Grants Programs: Linking National Dollars To Local Fire Departments

Kurt Bradley offers important tips to make the grant-writing process more effective, more productive and more successful for your fire department.


Is your department in need of equipment that will help your first responders be more responsive? Do your firefighters need new turnout gear, like coats pants and boots? How would you like to purchase a new communications system for your department? These examples of new equipment purchases and other...


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Is your department in need of equipment that will help your first responders be more responsive? Do your firefighters need new turnout gear, like coats pants and boots? How would you like to purchase a new communications system for your department? These examples of new equipment purchases and other departmental necessities are within reach of volunteer fire departments, now more than ever. In 2004, there will be $1.2 billion in grant monies available to law enforcement agencies, fire departments, emergency services, and local and state governments. Has your department applied for a piece of those funds?

During the last several years, the U.S. government has changed the manner in which grants are applied for, awarded and evaluated. This system has become known as “performance grants” to eliminate wasteful spending through accountability and to recognize those agencies that are implementing and producing the results that they stated they would achieve, if awarded funding. The result is an arduous, involved process for public safety agencies in applying for these grants. These changes in the national grant-writing system makes it more important than ever for volunteer fire departments to take advantage of free grant programs available to them and to take it upon themselves to learn more about the procedures involved in obtaining critical grant funding.

Properly researching and writing a grant is a time-consuming process and public safety professionals’ primary responsibility is the protection of and service to their citizens. By following these tips and taking advantage of free consultation programs, the grant-writing process can be more effective, more productive, and most importantly, more successful.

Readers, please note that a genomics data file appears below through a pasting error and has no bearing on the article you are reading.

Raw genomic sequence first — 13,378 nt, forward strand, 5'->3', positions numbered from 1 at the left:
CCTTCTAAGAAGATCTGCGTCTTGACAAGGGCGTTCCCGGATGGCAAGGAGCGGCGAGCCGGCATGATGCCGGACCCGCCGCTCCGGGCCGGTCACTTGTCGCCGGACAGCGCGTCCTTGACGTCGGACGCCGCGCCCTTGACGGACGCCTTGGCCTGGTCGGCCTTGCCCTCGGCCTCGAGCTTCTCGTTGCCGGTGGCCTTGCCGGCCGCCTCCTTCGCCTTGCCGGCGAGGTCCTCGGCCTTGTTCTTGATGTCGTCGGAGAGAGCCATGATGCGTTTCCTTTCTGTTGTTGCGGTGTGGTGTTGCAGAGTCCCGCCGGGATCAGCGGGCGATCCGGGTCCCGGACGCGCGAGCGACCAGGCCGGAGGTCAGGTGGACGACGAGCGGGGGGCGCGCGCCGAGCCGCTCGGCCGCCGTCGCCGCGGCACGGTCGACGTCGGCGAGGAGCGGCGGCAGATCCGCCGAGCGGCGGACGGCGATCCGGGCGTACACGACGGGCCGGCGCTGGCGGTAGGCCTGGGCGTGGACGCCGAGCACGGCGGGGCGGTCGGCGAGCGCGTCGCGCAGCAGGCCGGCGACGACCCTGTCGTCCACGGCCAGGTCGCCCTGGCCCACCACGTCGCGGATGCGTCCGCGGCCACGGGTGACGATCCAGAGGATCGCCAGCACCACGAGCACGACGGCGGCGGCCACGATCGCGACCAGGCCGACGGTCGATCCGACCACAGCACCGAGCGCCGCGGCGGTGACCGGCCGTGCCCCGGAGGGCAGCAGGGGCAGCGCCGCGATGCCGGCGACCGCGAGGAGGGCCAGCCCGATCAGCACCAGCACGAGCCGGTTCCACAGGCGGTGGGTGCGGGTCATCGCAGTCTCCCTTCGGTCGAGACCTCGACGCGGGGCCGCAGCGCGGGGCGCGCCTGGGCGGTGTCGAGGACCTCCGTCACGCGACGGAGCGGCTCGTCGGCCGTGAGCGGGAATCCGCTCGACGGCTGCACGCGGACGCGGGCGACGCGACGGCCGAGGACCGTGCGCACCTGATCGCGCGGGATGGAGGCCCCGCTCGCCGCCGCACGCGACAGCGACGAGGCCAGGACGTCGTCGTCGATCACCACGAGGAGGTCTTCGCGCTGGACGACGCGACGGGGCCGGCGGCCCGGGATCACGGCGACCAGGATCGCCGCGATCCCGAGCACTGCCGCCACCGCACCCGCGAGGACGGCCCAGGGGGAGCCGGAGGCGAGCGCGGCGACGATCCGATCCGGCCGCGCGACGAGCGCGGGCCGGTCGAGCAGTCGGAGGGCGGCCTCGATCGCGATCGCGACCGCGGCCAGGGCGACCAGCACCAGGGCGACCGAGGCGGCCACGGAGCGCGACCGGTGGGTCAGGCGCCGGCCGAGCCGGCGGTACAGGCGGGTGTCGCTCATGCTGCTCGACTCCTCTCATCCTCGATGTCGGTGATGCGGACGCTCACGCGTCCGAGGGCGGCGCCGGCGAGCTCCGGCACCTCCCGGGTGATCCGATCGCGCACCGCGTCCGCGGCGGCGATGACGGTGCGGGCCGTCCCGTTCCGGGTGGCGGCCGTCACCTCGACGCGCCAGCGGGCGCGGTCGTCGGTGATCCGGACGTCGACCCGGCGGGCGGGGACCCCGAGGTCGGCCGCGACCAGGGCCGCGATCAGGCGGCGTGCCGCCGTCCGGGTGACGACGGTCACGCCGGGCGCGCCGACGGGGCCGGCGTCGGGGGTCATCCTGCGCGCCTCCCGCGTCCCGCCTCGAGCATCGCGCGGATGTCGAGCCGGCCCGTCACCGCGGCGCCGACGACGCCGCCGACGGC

Getting Started

  • If you read no other tip on this page, read this one: DON’T GIVE UP! The grant process can be frustrating, but it is doable.

  • “No” does not mean “never.” Most grant writers are rejected more times than they ever get funded. A squeaky wheel eventually gets oiled, and persistence and practice make a successful grant writer.

  • Many grants are rejected simply because the funding source ran out of money. There’s always next year and there’s always another grant. Review, revise, update and resubmit it or send it to a grant-writing consultant to help you. This is a great timesaver.

What is Eligible?

  • Eligible activities change. Activities that may not have been funded in previous years may be allowed this year. Review your past unsuccessful grants to see if those activities may now be eligible.

  • Grant funding can be used for some administrative costs, depending on the grant and its rules of use. You may be able to use the grant to cover costs of administering the grant.

  • Deadlines show no mercy. If your application is not in by the deadline, it’s not being considered, period.

  • Does your department have a DUNS number? If not, stop reading and get a DUNS number now: All federal grantees MUST obtain a DUNS number (a unique nine-character identification number provided by the commercial company Dun & Bradstreet). Additional information about DUNS numbers can be found on the Dun & Bradstreet website at www.dnb.com/us. You can also apply by telephone at 800-333-0505.

  • If you’re trying to set up a training program, set your goals high. Instructor-led, hands-on training programs that lead to a national certification can give your application higher scores in these areas.

  • Drive home a different equipment focus. Vehicles are the most frequently requested grant item. Keep this in mind in deciding your program priorities.

  • Start getting familiar with the National Incident Management System (NIMS). Departments receiving or applying for federal grant programs from the Federal Emergency Management Agency (FEMA), Department of Homeland Security monies, etc., have been mandated by Homeland Security Presidential Directive 5 (HSPD-5) to “adopt” or “be in compliance” with NIMS by fiscal year 2005. Further information on NIMS can be obtained through the NIMS Integration Center at http://www.fema.gov/nims/.
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